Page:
The History of Glue
Glue history reaches all the way back to prehistoric times when our ancestors used simple glues to easily manage tools they needed to use for their survival. From that point glues became more and more in use, until modern day when they are used in creation of almost everything we come in contact every day.
Through more than 4 thousand years of history, animal glues represented a base that all other glues were made. Here you can read not only about animal glues, but about the history of all popular glue types that are in use today.
It is not hard to find many interesting facts and information about glues – adhesive substances that followed us through the history since the rise of the first ancient civilizations on Earth.
If you have always wondered how modern glues are made and what ingredients made them so prepared for use in so many interesting scenarios, here you can find all your answers.
Brief Glue History
History of glue spans the entire modern history of mankind, from the earliest development of tools, to the rise and fall of ancient Empires, to the
development of modern science and advanced chemistry that has managed to touch every aspect of our daily lives. Even though regular use of glue was for the
majority of our history available only to small percentage of population (nobles, woodworkers, …), today anyone comes in contact with glues no matter where
they look. Glues are used in creation of clothes, shoes, furniture, transport vehicles, electronics, construction, medicine to even most exoteric uses such
as police forensic tools and space satellites.
The earliest known adhesives come from simple bark of birch tree, which was used totally unprocessed in prehistoric times some 200 thousand years ago. By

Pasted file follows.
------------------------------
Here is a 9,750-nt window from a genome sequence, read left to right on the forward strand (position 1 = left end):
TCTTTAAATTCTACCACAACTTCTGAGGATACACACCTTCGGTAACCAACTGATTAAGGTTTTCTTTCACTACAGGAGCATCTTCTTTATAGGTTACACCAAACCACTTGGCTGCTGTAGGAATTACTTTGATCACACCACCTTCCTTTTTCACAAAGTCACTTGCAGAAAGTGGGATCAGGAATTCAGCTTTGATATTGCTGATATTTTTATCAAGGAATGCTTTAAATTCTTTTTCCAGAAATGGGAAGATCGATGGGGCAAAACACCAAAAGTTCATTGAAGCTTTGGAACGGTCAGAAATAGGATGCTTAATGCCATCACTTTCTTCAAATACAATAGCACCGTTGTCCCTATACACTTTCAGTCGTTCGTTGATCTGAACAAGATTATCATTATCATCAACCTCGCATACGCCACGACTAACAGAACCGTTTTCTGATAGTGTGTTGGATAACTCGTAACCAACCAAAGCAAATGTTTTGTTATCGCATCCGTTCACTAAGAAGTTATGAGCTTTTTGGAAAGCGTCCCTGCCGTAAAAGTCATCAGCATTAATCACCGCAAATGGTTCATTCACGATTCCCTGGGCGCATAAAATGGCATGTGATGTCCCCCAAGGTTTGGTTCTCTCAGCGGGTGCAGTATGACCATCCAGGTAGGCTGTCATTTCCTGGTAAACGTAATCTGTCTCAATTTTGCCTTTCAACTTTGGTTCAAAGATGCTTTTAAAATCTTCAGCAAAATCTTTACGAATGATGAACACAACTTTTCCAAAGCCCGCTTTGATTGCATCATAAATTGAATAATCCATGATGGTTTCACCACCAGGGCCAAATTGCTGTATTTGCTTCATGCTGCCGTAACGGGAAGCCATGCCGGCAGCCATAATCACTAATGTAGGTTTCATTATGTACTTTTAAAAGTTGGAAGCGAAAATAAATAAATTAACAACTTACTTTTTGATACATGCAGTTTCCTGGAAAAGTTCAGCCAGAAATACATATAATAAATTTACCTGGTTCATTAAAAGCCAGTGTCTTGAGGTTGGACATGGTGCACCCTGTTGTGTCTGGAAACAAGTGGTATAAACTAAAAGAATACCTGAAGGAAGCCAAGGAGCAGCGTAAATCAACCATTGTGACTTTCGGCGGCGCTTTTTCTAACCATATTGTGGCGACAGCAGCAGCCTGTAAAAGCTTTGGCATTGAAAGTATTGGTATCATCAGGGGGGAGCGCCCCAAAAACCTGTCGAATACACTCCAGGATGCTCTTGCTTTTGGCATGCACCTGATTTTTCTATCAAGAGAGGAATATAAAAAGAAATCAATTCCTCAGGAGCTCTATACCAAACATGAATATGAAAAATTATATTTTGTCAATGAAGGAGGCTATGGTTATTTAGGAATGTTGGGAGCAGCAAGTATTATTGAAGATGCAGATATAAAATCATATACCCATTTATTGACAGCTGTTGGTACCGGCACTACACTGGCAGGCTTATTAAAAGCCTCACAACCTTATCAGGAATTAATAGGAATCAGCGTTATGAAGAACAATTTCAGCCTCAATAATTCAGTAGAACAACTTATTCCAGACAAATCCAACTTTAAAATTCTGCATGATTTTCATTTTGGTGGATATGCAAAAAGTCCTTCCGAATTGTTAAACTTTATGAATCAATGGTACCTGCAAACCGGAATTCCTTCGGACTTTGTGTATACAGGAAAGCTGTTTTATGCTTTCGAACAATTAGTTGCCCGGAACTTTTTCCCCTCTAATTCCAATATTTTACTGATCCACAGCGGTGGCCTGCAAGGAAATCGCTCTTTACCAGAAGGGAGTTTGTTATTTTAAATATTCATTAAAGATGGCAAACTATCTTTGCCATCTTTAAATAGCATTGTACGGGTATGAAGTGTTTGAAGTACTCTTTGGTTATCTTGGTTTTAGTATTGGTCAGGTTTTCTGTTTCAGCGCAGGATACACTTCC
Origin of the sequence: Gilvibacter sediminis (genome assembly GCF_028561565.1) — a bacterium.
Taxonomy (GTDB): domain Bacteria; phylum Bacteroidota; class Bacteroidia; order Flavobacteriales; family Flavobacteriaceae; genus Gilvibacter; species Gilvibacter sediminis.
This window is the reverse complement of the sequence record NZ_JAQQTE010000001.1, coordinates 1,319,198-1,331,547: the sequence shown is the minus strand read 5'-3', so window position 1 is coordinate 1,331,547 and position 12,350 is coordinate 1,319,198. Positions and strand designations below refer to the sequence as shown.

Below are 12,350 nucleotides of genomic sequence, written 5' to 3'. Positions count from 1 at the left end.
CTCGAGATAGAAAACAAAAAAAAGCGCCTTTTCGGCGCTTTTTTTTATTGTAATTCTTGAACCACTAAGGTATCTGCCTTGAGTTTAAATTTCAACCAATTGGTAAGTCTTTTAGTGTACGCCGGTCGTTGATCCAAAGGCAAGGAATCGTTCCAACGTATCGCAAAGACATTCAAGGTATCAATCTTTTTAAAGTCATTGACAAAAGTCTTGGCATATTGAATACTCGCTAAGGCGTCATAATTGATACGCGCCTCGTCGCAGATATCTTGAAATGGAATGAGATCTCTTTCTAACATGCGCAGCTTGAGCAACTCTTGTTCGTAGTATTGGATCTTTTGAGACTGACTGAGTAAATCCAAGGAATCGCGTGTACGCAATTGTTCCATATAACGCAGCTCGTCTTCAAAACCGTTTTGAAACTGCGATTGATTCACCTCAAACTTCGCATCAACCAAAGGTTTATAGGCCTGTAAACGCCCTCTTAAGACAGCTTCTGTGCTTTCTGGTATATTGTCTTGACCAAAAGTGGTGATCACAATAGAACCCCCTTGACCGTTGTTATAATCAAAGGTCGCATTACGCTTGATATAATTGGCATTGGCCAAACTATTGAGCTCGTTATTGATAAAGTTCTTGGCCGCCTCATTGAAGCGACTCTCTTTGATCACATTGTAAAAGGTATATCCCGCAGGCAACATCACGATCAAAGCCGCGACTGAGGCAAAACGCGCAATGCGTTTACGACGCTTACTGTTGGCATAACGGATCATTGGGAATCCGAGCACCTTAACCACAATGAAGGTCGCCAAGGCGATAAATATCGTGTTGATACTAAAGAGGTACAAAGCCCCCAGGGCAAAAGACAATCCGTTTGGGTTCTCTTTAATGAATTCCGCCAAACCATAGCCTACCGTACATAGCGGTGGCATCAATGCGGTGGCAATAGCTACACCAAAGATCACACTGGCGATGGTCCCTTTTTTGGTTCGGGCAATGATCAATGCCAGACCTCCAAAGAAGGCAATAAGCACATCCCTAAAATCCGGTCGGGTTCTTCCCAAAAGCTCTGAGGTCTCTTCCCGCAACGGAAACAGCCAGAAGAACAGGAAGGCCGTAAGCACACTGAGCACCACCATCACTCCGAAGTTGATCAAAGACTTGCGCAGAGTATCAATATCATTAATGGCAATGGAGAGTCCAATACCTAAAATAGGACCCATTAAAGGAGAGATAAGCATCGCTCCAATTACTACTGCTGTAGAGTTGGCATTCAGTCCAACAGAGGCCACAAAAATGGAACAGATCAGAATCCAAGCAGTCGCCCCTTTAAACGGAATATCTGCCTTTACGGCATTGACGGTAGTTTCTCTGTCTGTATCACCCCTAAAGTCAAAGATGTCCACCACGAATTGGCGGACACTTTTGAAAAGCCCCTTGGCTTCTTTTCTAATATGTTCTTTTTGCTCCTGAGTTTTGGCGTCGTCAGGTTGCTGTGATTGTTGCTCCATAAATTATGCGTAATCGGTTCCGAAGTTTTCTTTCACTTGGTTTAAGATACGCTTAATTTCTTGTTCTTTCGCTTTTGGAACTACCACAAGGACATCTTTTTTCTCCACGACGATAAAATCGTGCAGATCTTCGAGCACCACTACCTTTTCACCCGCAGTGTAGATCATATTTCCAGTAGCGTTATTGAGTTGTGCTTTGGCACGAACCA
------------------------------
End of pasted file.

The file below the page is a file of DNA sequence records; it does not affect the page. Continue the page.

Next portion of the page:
5,200 BC more advanced processes were introduced in continental Europe and Middle East, involving mixture that used natural solid polymer pitch. Creation
of such tar-based glue needed involved precise heating of birch bark. More common animal glue was first introduced in Ancient Egypt some 4 thousand year
ago, which is earliest known confirmation of use of glues that were made by prolonged boiling of animal hides, hooves and connective tissue. The most
popular uses of glue (which was very expensive and rare) in that time was reinforcing the durability of papyrus scrolls, and creating furniture for
nobility. Several examples of such furniture were preserved in tombs of Pharaohs, including casket of Tutankhamun.
While glues become very popular in Ancient Greece and Rome where they were used in countless occasions (for the first time including building construction
and ornamental objects such as wall/floor mosaics), they went out of fashion in Europe immediately after fall of Roman Empire. Some examples of animal glue
use remained in China around 900 - 1,000 AD, mostly as tool for furniture makers and preservative for images. Similar limited use of animal glues was
present in North and South America, Asia, and even Africa.
First resurgence of glue in modern Europe happened in 16th century, when advances brought by trading, emergence of science and spreading of movement of
Renaissance enabled woodworkers to start experimenting with new designs that were possible only with the use of animal glues. Their efforts were applied
not only for creation of fashionable furniture for nobles (a techniques of veneering and marquetry that was invented by Greeks and Romans between 1- 500
AD), but also creation of many types of wooden instruments that were impossible to be created before (many types of guitars, violins, pianos). Some other
glue types that were invented in Greece and Rome was mortar (mix of lime, volcanic ash and sand), Egg-based adhesive pastes, fish-based glues and very
important tar-based glue that was extensively used as sealant of wooden plants on boats and ships.
Before arrival of industrial revolution, glue factories emerged in Holland, England, Germany and Switzerland and United States, with most of the factories
being focused on animal-based glues that were made by animals sold by individual animal owners and meat factories. By mid 1800s, first rubber-based glues
were introduced, and in 1930s modern chemist started heavy development of fully synthetic adhesives. The final pillar of modern glue history happened in
1958 when Harry Coover Jr released into public his first version of Super Glue.
Today, synthetic glues, rubber glues and small amounts of plant and animal glues are used all around us, with projections that global production of such
substances will grow with astonishing rate.